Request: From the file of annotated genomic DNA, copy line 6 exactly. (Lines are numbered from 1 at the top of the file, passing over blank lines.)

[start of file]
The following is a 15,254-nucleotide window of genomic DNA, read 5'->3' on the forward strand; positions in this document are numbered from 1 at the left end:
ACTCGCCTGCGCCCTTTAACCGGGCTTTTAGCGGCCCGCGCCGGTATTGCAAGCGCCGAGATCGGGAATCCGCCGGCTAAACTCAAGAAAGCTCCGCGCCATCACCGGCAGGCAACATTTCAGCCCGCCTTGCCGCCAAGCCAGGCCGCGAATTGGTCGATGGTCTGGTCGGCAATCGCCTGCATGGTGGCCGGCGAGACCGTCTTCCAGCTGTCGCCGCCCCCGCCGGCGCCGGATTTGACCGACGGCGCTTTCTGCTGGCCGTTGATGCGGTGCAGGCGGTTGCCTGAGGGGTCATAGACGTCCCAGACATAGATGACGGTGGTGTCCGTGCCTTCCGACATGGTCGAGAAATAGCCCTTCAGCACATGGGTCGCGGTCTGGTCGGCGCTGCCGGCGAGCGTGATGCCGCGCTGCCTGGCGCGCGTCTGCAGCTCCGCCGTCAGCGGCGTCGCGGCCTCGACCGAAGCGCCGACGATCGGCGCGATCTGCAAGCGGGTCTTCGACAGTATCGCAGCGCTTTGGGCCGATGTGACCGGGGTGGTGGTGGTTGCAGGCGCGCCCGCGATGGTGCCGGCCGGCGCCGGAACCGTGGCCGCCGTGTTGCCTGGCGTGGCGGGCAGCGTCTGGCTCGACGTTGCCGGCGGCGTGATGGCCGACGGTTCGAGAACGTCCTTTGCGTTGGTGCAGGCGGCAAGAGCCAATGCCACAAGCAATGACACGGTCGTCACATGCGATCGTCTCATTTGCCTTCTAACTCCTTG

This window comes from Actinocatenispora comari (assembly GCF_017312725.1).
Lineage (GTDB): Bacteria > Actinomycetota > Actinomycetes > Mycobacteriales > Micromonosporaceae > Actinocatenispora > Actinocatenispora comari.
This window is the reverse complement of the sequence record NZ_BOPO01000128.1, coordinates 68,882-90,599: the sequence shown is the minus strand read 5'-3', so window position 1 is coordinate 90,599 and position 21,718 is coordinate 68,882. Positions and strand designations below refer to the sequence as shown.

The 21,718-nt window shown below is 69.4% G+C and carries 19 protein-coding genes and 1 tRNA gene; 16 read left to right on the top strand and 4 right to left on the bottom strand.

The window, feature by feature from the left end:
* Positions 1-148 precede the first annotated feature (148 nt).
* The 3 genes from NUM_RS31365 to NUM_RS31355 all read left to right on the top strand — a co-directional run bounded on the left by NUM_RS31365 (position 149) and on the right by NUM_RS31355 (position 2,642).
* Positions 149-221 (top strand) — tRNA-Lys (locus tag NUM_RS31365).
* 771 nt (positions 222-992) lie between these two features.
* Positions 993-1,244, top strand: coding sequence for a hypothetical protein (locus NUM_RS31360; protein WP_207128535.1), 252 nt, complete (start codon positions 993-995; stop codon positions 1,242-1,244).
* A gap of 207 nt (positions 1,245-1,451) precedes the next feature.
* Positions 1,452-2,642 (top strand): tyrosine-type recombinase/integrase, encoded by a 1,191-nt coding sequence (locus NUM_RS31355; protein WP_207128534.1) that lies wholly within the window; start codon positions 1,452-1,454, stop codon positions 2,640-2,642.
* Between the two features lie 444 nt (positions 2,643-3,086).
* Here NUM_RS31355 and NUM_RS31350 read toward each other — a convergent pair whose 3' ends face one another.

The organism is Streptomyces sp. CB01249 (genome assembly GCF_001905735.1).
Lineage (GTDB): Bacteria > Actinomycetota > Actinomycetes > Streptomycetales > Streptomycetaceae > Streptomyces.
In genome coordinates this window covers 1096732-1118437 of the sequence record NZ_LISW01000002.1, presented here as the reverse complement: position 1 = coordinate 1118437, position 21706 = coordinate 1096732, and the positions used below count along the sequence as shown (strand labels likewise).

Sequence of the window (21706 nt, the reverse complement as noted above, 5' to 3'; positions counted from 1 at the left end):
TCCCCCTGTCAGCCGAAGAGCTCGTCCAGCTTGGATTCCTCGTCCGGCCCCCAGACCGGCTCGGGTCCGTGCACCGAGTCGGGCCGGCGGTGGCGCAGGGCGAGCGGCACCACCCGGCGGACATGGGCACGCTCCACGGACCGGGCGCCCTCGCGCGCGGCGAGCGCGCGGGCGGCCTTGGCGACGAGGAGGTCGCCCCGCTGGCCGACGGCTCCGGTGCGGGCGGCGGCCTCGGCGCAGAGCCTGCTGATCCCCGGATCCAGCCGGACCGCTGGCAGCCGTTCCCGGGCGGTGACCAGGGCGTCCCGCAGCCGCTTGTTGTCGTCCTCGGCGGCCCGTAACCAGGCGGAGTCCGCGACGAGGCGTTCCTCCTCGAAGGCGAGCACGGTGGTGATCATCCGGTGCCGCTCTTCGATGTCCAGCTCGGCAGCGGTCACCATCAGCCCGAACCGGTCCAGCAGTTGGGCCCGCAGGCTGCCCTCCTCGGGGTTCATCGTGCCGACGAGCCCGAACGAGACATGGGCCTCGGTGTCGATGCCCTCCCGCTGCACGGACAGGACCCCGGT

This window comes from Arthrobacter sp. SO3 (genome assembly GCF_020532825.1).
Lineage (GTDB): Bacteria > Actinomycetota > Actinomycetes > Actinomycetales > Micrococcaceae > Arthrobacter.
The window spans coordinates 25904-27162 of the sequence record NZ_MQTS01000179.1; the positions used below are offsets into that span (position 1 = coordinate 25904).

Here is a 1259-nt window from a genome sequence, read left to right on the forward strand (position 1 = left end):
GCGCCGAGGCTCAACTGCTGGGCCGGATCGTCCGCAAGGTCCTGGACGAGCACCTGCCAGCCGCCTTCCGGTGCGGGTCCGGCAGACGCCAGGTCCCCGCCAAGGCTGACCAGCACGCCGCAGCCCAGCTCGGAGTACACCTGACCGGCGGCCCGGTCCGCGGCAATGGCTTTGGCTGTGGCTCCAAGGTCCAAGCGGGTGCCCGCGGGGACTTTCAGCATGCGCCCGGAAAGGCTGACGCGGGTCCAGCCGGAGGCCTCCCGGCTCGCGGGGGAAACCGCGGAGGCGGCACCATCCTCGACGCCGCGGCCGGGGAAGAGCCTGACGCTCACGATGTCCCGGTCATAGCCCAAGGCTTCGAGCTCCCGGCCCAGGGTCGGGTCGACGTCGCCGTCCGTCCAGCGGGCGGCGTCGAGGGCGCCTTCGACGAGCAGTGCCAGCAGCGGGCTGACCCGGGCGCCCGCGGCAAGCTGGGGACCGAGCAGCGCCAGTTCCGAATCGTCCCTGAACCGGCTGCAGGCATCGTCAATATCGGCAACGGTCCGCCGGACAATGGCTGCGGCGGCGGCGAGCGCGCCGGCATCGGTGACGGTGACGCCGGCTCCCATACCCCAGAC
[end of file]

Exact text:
The 21,718-nt window shown below is 69.4% G+C and carries 19 protein-coding genes and 1 tRNA gene; 16 read left to right on the top strand and 4 right to left on the bottom strand.